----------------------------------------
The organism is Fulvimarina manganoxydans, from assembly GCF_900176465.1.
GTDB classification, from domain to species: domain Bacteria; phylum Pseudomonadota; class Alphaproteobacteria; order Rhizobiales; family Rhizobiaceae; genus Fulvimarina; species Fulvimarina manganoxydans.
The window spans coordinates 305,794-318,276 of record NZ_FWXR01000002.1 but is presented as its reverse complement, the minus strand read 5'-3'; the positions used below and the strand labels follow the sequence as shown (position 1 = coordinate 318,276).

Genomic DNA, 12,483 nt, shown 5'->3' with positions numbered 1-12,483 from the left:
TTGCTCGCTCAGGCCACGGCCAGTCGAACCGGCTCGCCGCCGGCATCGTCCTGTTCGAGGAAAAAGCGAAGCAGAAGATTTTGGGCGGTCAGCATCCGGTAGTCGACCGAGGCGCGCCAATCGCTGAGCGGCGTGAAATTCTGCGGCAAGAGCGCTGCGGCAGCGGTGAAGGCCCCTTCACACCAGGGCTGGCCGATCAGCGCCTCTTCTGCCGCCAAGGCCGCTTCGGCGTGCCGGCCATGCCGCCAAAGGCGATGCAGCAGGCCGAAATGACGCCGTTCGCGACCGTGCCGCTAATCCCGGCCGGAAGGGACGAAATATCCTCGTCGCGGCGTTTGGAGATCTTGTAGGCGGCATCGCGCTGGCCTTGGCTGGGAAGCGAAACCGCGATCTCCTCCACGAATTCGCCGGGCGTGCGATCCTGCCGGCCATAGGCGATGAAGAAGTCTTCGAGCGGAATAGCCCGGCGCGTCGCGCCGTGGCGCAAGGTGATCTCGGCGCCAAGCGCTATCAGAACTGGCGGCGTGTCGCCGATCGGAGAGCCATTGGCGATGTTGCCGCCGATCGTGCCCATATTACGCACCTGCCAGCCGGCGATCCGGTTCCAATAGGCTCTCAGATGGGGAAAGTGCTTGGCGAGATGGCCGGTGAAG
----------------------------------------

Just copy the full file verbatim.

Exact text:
The organism is Fulvimarina manganoxydans, from assembly GCF_900176465.1.
GTDB classification, from domain to species: domain Bacteria; phylum Pseudomonadota; class Alphaproteobacteria; order Rhizobiales; family Rhizobiaceae; genus Fulvimarina; species Fulvimarina manganoxydans.
The window spans coordinates 305,794-318,276 of record NZ_FWXR01000002.1 but is presented as its reverse complement, the minus strand read 5'-3'; the positions used below and the strand labels follow the sequence as shown (position 1 = coordinate 318,276).

Genomic DNA, 12,483 nt, shown 5'->3' with positions numbered 1-12,483 from the left:
TTGCTCGCTCAGGCCACGGCCAGTCGAACCGGCTCGCCGCCGGCATCGTCCTGTTCGAGGAAAAAGCGAAGCAGAAGATTTTGGGCGGTCAGCATCCGGTAGTCGACCGAGGCGCGCCAATCGCTGAGCGGCGTGAAATTCTGCGGCAAGAGCGCTGCGGCAGCGGTGAAGGCCCCTTCACACCAGGGCTGGCCGATCAGCGCCTCTTCTGCCGCCAAGGCCGCTTCGGCGTGCCGGCCATGCCGCCAAAGGCGATGCAGCAGGCCGAAATGACGCCGTTCGCGACCGTGCCGCTAATCCCGGCCGGAAGGGACGAAATATCCTCGTCGCGGCGTTTGGAGATCTTGTAGGCGGCATCGCGCTGGCCTTGGCTGGGAAGCGAAACCGCGATCTCCTCCACGAATTCGCCGGGCGTGCGATCCTGCCGGCCATAGGCGATGAAGAAGTCTTCGAGCGGAATAGCCCGGCGCGTCGCGCCGTGGCGCAAGGTGATCTCGGCGCCAAGCGCTATCAGAACTGGCGGCGTGTCGCCGATCGGAGAGCCATTGGCGATGTTGCCGCCGATCGTGCCCATATTACGCACCTGCCAGCCGGCGATCCGGTTCCAATAGGCTCTCAGATGGGGAAAGTGCTTGGCGAGATGGCCGGTGAAG